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93-Year-Old Retiree, Lewis Taub, Completes His 50th Audited Course At Skidmore College

As any college graduate knows, attending four to five straight years of classes is no easy feat. Now, imagine doing that for a quarter century. That’s what Lewis Taub, a 93-year-old retired Saratoga optometrist, has been doing since 1994 at Skidmore College.

Taub has been auditing a course every spring and fall semester for 25 years—the equivalent of 150 credits. Just a few weeks ago, Taub completed his 50th college elective at Skidmore called Theater and Culture, and his professor, Eunice Ferreira, threw him a mini, in-class celebration complete with cake and a gift bag, compliments of the Skidmore Shop. President Philip Glotzbach even stopped by the classroom to congratulate Taub on what the 93-year-old retiree has called a “full liberal arts education,” including many courses in history, art history and religious studies. “I’m dealing with young people, and it makes me feel young,” says Taub about what keeps him going to class year after year. “Also, Skidmore has a battery of really, really good professors.”

Taub grew up in Brooklyn, where he met his future wife, Marion, a librarian at the Brooklyn Public Library. In 1952, the recently wedded couple relocated to Saratoga Springs, and for the next four decades, Lewis ran an optometry practice in town while Marion worked at the Saratoga Springs Public Library, first in the children’s room, then later in the reference department. After retirement, Taub says it was his wife who inspired him to deepen his education even further. “Marion was very brilliant, and she had a much better liberal arts education than I did,” says Taub. “So I decided that I had to do something about it.”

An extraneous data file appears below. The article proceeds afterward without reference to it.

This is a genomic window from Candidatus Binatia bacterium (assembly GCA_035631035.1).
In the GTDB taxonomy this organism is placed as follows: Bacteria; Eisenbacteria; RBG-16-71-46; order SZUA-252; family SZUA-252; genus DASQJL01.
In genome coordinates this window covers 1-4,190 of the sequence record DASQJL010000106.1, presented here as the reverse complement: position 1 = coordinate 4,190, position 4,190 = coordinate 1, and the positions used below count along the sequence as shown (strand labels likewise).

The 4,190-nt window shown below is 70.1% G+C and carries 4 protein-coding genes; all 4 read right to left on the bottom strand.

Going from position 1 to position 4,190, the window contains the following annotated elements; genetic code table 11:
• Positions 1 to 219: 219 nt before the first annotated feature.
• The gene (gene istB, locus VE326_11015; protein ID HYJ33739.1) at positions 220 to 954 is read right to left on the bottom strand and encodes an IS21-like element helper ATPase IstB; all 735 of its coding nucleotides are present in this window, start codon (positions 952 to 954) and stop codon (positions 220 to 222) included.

Although he’d already earned degrees from Brooklyn College and Columbia University, Taub began auditing classes at Skidmore—and his wife decided to join him, sometimes even taking the same courses. Before long, the couple’s experiences in the classroom had translated into vacations to some of the far-flung and exotic destinations they’d studied. “My wife took a lot of courses in Asian art, [and] because of that we went to India, China and Japan,” says Taub. The two continued studying and traveling together until Marion developed dementia. In May 2016, shortly before Marion’s passing, Skidmore’s registrar gave the Taubs honorary diplomas in recognition of their dedication to their continuing education. At the time, both had audited more than 40 courses.

Despite the loss of his wife, Taub continued taking classes at Skidmore. This year, he finished his 50th course a little early so he could have his own celebration: A two-week transatlantic cruise that departed from Florida and stopped in Spain, Portugal, Belgium and England.

If you were wondering, Taub’s not planning on “graduating” anytime soon. He’s already signed up for his 51st class at Skidmore this fall: A religious studies course called Prophets in the Bible. “I can’t wait,” Taub says. “As long as I can do it, I’m going to keep doing it.”

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